A tremendous amount of research has provided us with an understanding of how neurons work in concert during the formation and retrieval of individual memories. While we understand how memories are stored in a limited number of brain regions, we do not yet understand how multiple memory traces are stored across whole-brain neural networks, as well as their real-time physiological dynamics, genetic landscape, and preferential wiring. What is needed now is technology to bridge the gap in our understanding between microscopic interactions at the neuronal level and macroscopic structures that perform computations across networks involved in learning and memory. Using a combination of two activity-dependent tagging systems that utilize the immediate early genes (IEG) Arc and c-fos, the aim of this proposal is to address the critical need for obtaining a map of multiple memories and provide the dynamic states of the brain in the context of behavioral performance and memory expression. We will first utilize behavioral assays and whole-brain imaging to provide unprecedented insight on how multiple memories (e.g., positive and negative memories) are stored with single-cell resolution in a brain-wide manner. Identification of similarities and differences between populations and projections of positive and negative memory ensembles will be quantified and correlated with behavioral performance by using neuronal modeling developed in the Denny laboratory. Tagged cells will also be pulled down and sequenced to delineate the genetic landscape differentiating positive and negative memories. We will then use in vivo Ca2+ imaging to resolve the real-time dynamics (e.g., Ca2+ activity) of neural ensembles as they participate in positive and negative memory encoding and retrieval. Moreover, we will use optogenetic modulation to manipulate the positive or negative ensembles in a within-subject manner during behavioral performance to identify key nodes involved in memory expression. Finally, we will use viral tracing strategies to determine how these ensembles are structurally wired across brain, thereby providing a wiring diagram for multiple experiences in the brain. In summary, comprehensive molecular biology, immunohistochemistry, network modeling, Ca2+ imaging, and optogenetic techniques will be utilized. As most studies have narrowed their analyses to a single brain structure, these studies will expand this scope exponentially by analyzing whole-brain memory traces mediating multiple memories. This combinatory system will result in a whole-brain atlas for individual memories, including positive and negative memories, with single- cell resolution.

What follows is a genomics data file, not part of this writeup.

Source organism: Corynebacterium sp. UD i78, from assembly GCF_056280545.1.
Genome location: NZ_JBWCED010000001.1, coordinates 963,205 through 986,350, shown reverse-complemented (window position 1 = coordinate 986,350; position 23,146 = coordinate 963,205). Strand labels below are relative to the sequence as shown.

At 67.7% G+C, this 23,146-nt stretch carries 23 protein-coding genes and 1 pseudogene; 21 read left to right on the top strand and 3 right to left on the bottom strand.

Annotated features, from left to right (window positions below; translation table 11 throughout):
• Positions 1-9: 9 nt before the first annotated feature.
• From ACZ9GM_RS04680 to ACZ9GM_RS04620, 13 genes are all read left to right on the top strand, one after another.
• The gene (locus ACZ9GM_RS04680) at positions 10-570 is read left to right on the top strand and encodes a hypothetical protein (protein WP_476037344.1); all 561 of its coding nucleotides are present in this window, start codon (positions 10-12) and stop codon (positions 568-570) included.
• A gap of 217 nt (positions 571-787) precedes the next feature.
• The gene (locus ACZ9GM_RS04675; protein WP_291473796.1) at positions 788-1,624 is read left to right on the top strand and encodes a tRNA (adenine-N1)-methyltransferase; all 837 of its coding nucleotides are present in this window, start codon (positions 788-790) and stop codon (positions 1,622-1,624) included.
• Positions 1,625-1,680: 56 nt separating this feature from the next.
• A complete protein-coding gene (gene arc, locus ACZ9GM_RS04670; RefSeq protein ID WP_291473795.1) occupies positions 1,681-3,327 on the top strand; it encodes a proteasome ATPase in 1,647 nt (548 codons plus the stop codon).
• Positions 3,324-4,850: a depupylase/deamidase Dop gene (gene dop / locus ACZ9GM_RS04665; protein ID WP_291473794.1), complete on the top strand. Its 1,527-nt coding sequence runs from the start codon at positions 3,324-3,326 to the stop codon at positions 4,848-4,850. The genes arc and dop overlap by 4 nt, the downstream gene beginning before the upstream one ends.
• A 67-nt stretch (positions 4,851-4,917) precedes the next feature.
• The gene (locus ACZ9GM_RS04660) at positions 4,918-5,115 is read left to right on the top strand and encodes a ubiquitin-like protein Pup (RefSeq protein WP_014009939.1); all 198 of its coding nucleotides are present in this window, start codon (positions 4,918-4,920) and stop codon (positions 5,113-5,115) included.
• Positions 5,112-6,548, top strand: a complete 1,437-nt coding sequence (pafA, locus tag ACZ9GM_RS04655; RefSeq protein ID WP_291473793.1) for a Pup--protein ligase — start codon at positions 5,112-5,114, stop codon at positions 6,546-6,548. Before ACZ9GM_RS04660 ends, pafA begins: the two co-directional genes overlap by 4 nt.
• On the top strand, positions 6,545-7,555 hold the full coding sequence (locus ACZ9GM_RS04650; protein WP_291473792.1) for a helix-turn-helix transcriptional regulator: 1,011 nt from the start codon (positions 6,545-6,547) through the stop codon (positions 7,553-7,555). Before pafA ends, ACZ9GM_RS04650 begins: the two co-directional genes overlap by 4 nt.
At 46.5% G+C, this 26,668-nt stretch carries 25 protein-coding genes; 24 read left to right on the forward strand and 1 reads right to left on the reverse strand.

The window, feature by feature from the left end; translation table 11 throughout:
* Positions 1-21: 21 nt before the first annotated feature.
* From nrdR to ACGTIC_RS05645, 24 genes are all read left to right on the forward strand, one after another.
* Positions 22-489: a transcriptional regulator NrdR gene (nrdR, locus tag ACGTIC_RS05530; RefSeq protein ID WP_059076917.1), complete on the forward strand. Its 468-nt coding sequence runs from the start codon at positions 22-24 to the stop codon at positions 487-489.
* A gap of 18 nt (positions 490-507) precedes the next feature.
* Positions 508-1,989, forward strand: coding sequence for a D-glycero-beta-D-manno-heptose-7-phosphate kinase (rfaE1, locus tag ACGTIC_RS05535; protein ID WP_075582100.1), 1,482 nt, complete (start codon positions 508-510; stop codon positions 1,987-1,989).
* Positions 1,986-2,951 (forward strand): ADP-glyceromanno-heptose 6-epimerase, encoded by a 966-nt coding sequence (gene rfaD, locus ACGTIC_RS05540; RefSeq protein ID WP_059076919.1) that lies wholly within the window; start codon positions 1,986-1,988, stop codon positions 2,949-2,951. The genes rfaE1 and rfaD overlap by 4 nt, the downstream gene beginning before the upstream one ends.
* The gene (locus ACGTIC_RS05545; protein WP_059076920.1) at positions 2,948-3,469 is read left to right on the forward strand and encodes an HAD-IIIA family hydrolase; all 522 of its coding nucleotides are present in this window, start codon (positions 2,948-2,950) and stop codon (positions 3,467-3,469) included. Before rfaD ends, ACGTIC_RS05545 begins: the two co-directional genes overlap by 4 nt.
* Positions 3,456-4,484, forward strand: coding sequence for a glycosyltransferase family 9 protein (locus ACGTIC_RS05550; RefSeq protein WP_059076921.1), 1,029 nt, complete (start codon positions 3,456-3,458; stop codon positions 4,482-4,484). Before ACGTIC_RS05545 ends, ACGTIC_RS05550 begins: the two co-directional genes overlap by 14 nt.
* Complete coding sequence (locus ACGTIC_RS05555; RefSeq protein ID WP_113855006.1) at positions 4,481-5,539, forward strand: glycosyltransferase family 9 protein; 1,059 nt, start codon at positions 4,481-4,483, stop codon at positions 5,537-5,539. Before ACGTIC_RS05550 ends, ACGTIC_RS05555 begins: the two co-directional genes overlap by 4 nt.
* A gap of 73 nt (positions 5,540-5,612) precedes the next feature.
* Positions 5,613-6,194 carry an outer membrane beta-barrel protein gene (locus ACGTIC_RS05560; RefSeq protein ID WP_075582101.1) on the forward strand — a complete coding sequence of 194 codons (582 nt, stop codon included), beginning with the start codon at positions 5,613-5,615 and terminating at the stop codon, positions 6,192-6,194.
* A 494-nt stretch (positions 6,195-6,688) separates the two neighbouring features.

Public Health Relevance

We propose a combinatorial mouse system for identifying multiple memories with single-cell resolution across the whole brain to better understand how memories are encoded, retrieved, and consolidated. To that end, we will capitalize on genetically engineered mouse models and all-virus based strategies, behavioral assays, whole-brain imaging, in vivo Ca2+ imaging, and viral tracing strategies to indelibly label and manipulate multiple memory traces throughout the brain. This combinatory system will result in a whole-brain atlas for individual memories, including positive and negative memories, with single-cell resolution.

National Institute of Health (NIH)
Eunice Kennedy Shriver National Institute of Child Health & Human Development (NICHD)
Research Project (R01)
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Special Emphasis Panel (ZRG1)
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Griffin, James
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New York State Psychiatric Institute
New York
United States
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